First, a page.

|The Frankfurt-Tipp rating:|
|Production country:||Deutschland 2013|
|Running time:||Approx. 122 min|
Twelve years after her Oscar winner Nowhere in Africa, award-winning filmmaker Caroline Link has returned to the African continent. From there, Morocco to be precise, she once again tells a moving story against a fascinating backdrop. At the center of the action is 17-year-old Ben (Samuel Schneider), who is supposed to spend the holidays with his father Heinrich (Ulrich Tukur), a celebrated theater director, in Marrakech. Ben is less than thrilled about this, as his father is even more of a stranger to him than Morocco. But while the time he spends with Heinrich tends to only further alienate father and son, Ben becomes more and more enchanted by the unknown world Marrakech reveals to him. When he falls in love with the beautiful Karima (Hafsia Herzi), the boy makes a bold decision: he follows the young woman to her remote home village, hoping to get to know the country, the people and their culture better. In the process, he completely forgets to check in with his father. When his father goes in search of his son, they both embark on a journey that will not only take them through a foreign country, but will also point them in the direction of their future relationship.
Exit Marrakech is a film about different cultures and especially about different images of family. On the one hand is Ben's dysfunctional family. His parents are divorced, he and his father are complete strangers and rapprochement seems almost impossible. On the other side is Karima's family. Here there is a close cohesion and although as a woman she suffers forms of oppression from society - and thus also from her father - it is a matter of course for her to give her earned money to the family. The togetherness Ben experiences with Karima's family is completely foreign to him, but at the same time, she could never understand how little the boy cares about getting to know his father or even his half-sister better.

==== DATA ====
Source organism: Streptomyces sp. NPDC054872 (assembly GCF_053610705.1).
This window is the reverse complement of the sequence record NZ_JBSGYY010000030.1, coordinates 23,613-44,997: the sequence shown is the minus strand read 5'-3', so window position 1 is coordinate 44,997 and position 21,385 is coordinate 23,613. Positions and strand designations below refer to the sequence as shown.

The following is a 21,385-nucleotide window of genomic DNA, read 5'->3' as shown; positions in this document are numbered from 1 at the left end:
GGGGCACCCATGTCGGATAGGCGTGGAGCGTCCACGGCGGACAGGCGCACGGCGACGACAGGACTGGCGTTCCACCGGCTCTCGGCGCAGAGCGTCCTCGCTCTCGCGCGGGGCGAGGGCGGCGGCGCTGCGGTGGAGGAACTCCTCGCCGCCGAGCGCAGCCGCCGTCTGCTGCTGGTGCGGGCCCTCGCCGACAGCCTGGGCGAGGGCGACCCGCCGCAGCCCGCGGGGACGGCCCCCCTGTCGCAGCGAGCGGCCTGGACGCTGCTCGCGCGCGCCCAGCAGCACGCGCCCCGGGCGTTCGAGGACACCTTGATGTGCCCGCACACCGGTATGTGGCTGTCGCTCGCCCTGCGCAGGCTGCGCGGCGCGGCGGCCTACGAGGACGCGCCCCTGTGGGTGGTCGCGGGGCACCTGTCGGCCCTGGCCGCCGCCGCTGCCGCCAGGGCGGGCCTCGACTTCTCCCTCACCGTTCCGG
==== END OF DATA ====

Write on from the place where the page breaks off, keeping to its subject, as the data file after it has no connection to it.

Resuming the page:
Interesting is also the exploration of cultural contrasts. How much sense does it make to bring what we consider high culture to a country that sees the world through very different eyes, has different values and concerns? Especially at the beginning this question is raised, which could have been deepened a bit more. But more and more the father-son story becomes the focus and in the last third all other aspects of the story are almost completely faded out. The film is impeccably crafted, very well acted and beautifully filmed. There's no question about that. But especially after Nowhere in Africa and In Winter One Year, one would have expected a film with a similar emotional impact from Caroline Link. And that is sadly missing here.
The story Link tells here is beautiful and also has quite wonderful moments. But it is not strong enough to carry the film for more than two hours and to trigger the really big emotions in the viewer. There are always scenes in which the story just ripples along nicely, which in the long run can seem a bit tough or maybe even a bit boring for some viewers. Exit Marrakech is a nice movie. But it didn't become the rousing work that was to be expected after Link's very moving predecessors. But if a nice story and wonderful pictures from Morocco are enough for you, you can definitely recommend Exit Marrakech. Worth seeing
An article by Frankfurt-Tipp